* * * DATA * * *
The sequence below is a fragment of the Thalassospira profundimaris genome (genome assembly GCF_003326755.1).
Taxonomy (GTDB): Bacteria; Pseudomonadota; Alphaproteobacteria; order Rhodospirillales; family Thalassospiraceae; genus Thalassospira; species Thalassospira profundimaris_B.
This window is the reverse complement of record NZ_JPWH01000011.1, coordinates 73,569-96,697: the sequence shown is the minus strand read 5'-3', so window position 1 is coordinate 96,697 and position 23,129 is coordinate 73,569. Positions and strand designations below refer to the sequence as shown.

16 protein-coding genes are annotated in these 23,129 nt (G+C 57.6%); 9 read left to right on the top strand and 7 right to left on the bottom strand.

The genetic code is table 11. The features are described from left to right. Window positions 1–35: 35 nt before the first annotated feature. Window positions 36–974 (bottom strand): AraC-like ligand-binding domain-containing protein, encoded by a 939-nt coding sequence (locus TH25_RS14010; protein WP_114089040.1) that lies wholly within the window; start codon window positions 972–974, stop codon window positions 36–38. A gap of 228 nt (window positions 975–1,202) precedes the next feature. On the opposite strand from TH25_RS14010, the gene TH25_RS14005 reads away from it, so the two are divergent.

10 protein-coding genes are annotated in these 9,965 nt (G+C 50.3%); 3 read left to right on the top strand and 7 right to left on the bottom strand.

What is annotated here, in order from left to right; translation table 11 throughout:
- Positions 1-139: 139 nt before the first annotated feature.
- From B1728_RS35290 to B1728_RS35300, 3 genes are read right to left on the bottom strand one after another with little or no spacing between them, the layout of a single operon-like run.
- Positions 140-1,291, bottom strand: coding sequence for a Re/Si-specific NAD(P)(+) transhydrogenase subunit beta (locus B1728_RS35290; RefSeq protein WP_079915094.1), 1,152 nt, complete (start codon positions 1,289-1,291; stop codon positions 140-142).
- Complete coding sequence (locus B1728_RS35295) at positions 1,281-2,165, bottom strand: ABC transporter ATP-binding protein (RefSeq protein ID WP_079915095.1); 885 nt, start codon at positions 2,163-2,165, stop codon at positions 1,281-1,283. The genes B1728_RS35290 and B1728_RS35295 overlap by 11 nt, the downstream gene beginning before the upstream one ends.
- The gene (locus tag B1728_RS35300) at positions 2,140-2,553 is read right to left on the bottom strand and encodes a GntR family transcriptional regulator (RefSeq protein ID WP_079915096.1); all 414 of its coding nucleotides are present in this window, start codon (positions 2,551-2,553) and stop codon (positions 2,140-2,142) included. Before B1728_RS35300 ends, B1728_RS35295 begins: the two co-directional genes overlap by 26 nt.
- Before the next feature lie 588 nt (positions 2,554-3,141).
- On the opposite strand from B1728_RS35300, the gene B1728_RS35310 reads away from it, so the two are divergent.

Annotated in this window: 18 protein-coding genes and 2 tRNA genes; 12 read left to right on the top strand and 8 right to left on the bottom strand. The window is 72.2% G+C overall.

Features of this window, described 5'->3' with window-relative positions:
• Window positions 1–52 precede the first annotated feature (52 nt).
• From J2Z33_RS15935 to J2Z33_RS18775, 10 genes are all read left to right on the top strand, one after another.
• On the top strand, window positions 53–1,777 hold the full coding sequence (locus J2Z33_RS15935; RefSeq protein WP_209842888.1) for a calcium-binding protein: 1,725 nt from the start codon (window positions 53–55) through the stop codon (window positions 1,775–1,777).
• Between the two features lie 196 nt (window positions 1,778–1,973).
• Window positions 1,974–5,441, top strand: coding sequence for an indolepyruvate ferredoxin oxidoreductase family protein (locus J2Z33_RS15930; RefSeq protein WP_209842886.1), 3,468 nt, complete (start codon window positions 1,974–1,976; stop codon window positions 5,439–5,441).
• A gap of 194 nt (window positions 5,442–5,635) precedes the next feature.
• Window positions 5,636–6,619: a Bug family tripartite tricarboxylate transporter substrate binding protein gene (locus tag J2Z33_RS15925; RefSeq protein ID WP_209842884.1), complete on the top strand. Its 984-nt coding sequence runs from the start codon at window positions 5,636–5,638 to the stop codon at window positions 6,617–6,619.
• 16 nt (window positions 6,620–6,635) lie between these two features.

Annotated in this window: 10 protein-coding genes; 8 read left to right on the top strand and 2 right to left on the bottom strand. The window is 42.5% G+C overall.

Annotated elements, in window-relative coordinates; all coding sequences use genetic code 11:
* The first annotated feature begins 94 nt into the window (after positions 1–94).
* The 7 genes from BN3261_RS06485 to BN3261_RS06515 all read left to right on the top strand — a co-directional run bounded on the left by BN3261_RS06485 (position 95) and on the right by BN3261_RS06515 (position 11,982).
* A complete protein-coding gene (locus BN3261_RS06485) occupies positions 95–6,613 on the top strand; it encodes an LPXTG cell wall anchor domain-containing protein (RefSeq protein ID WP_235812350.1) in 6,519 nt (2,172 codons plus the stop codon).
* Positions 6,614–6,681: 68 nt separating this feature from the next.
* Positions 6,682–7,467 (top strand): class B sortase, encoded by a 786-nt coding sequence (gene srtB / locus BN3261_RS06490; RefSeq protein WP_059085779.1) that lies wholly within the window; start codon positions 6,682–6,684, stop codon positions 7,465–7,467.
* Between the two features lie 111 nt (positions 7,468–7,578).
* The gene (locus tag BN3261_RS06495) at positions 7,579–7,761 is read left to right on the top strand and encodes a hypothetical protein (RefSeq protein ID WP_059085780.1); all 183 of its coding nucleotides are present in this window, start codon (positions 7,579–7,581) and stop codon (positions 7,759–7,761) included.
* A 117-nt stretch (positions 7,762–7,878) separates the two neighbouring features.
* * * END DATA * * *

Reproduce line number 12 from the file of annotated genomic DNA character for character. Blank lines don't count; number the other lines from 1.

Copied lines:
- The gene (locus tag B1728_RS35300) at positions 2,140-2,553 is read right to left on the bottom strand and encodes a GntR family transcriptional regulator (RefSeq protein ID WP_079915096.1); all 414 of its coding nucleotides are present in this window, start codon (positions 2,551-2,553) and stop codon (positions 2,140-2,142) included. Before B1728_RS35300 ends, B1728_RS35295 begins: the two co-directional genes overlap by 26 nt.